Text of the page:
Molly is a 26-year-old who lives in Austin. She was laid off from her job in April of this year and given a severance package, but wanted something to do while she looked for a new job. So, she signed up to drive for both transportation network companies in Austin: Uber and Lyft.


Texas Tribune

This year, Austin Police have gotten at least seven reports of sexual assaults by drivers for transportation network companies (TNCs) like Uber or Lyft.

That’s one reason some members of the Austin City Council are pushing for tougher regulations for these companies – including requiring drivers to have fingerprint background checks. Right now, the companies conduct background checks that aren’t verified by fingerprints.

Alfredo Mendez [CC BY-SA 4.0]/flickr

From the Austin Monitor: In the midst of a heated debate about requirements for fingerprint background checks and fees for transportation network companies such as Uber and Lyft, the City Council Mobility Committee has tossed a slew of additional proposals into the pot.

YouTube/Uber

Austin City Council members are considering regulations for ridesharing companies Uber and Lyft. If passed, the City would collect fees from these companies, and also impose fingerprint-based background checks on drivers. On Thursday, Uber launched a campaign against the Council member who initiated these regulations.


KUT News

Austin City Council members are one step closer to requiring fingerprint-based background checks for Uber and Lyft drivers in the city. But the local chapter of the National Association for the Advancement of Colored People (NAACP) and the Austin Urban League have sent a letter to City Council alleging that these kinds of background checks discriminate against minorities.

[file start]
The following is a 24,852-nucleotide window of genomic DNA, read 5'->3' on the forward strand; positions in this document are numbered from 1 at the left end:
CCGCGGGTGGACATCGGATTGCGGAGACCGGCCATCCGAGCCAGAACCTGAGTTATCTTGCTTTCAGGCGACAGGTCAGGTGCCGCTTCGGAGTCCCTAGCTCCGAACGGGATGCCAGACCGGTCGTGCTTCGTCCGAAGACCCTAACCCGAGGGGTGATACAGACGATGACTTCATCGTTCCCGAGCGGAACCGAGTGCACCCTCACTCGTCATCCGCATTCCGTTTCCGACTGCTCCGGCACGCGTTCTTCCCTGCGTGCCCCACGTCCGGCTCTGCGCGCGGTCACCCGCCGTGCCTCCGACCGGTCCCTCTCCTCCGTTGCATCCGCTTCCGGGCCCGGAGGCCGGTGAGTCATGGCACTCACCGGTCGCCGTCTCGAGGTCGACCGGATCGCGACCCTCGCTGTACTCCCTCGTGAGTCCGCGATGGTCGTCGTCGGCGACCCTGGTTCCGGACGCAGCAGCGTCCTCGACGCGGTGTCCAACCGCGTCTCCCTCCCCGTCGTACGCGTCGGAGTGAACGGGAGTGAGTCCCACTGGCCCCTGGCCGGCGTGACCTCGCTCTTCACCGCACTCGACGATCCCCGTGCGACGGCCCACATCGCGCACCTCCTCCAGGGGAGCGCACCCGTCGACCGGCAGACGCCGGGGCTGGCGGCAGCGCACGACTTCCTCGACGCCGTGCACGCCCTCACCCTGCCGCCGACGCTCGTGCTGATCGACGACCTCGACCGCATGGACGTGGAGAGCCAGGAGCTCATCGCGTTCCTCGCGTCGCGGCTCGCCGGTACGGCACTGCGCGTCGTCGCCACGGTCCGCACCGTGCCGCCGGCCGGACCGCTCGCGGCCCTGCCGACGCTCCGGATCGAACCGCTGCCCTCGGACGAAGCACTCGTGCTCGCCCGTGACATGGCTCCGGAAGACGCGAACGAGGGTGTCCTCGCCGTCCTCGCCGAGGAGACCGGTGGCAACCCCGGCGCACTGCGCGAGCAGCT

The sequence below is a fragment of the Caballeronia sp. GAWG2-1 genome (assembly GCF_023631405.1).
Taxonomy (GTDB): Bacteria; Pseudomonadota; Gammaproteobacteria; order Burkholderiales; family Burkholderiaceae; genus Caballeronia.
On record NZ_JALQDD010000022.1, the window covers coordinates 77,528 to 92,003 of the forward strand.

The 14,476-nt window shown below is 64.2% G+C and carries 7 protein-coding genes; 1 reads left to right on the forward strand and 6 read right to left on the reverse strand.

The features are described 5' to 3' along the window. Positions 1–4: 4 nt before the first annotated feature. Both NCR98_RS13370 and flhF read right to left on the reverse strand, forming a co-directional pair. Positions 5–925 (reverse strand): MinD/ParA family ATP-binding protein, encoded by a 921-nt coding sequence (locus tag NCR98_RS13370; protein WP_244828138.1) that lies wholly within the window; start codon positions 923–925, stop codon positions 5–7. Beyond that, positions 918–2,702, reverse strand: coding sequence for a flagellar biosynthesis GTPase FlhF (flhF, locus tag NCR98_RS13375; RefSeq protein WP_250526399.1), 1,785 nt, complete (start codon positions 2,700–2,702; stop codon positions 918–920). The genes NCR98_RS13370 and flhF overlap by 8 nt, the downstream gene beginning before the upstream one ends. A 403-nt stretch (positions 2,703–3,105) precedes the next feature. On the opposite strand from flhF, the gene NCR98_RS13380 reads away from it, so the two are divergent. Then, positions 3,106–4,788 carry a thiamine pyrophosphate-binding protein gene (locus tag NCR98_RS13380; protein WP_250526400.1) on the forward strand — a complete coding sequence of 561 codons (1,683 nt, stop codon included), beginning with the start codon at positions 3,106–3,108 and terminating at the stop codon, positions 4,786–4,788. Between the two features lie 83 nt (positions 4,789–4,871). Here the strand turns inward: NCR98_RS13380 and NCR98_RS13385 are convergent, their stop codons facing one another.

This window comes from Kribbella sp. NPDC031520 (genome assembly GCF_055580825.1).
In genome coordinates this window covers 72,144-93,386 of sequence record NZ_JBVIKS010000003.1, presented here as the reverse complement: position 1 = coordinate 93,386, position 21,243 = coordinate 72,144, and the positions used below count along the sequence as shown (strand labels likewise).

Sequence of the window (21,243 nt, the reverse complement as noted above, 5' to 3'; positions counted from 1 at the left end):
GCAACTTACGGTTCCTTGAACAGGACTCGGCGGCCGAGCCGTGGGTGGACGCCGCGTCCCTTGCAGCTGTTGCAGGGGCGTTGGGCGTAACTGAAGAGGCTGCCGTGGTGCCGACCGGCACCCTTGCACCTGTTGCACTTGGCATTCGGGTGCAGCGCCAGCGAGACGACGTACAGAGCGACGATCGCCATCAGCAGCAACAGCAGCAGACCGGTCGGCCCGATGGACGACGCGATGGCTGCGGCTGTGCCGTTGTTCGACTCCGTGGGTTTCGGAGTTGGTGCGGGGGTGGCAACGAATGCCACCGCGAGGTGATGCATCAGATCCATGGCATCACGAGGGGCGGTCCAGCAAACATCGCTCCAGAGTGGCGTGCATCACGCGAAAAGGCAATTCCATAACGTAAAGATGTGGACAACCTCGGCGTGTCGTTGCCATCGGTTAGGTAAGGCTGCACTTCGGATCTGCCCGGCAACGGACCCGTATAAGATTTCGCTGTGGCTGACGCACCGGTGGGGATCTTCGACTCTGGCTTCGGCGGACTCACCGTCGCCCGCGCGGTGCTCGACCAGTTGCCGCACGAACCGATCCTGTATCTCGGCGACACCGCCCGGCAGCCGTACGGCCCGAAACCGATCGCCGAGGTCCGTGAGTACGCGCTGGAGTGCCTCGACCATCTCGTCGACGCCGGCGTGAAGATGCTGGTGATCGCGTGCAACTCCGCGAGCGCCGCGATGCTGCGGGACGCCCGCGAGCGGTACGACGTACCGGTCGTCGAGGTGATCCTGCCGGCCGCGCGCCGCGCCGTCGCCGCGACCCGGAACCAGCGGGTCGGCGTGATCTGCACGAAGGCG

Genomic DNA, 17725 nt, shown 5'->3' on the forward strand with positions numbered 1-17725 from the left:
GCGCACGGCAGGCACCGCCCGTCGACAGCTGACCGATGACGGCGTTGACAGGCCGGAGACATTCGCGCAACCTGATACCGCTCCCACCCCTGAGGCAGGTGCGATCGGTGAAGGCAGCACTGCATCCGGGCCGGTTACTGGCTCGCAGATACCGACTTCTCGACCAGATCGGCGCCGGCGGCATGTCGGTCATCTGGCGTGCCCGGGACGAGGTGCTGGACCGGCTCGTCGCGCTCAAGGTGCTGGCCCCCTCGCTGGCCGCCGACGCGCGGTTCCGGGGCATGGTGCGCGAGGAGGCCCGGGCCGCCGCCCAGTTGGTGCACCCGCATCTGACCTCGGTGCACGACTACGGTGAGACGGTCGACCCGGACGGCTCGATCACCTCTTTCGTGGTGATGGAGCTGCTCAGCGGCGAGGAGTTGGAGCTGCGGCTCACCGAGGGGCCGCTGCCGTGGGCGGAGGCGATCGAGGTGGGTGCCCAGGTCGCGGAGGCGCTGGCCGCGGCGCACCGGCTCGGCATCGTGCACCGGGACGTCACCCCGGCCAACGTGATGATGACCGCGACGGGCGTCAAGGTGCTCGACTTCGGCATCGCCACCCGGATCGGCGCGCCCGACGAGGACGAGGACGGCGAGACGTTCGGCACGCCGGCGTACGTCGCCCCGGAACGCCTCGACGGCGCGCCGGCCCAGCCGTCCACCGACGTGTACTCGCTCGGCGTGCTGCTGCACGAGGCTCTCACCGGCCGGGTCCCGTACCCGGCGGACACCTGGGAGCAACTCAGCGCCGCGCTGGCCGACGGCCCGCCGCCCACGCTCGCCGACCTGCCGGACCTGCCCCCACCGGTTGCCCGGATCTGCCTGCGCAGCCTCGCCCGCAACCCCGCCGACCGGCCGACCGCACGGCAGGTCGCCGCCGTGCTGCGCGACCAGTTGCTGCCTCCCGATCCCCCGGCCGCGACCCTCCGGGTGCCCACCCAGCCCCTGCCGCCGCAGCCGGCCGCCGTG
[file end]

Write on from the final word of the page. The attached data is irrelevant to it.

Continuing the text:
KUT News

The Austin City Council today will tackle rules on transportation network companies, short-term rentals and so-called accessory dwelling units.

These decisions have been a long time coming, because, at least in the case of short-term rental rules, postponements have been rampant.


Todd Wiseman/Texas Tribune

Increased operational fees for the ridesharing companies Uber and Lyft are heading to the Austin City Council.

The measures were approved by the council’s Mobility Committee yesterday, along with new fingerprint background checks – to the objection of the companies.


Shelby Knowles/Texas Tribune

As cities worldwide struggle to balance the fast growth of vehicle-for-hire apps with traditional taxi services, three Texas cities are providing an unexpected test of where the regulatory breaking point lies for Uber and Lyft. 

Houston, San Antonio and Austin currently take different approaches to a key regulatory issue: whether vehicle-for-hire app drivers must undergo fingerprint background checks.

KUT News

The ride-hailing operator Uber offered a case study on what it means to ride and drive using their app here in Austin. The information comes amid City Council discussion of the disclosure requirements for companies like Uber.


KUT News

It’s been over a year since the ride-on-demand companies Uber and Lyft began operating in Austin. But it hasn’t yet been a full year yet since the companies were legally allowed to operate in Austin by the city under a pilot program. Extending that agreement could make for a bumpy road now that Uber has filed suit against the City of Austin and Texas Attorney General.

Flickr/ Eirik Johan Skeie (CC BY-NC-ND 2.0)

From Texas Standard:

Sarah Millender wasn’t too concerned about her safety when she signed up as a driver four months ago. Today, she spends around 50 hours a week in her car, working full time for both Uber and Lyft. As she begins her Saturday night shift, she picks up a couple headed to dinner. They make small talk, and eventually ask Millender what it’s like being a female driver.

As she begins to tell the couple about her less-than-positive encounters, she mentions that she “didn’t realize how much the comments would get to [her].”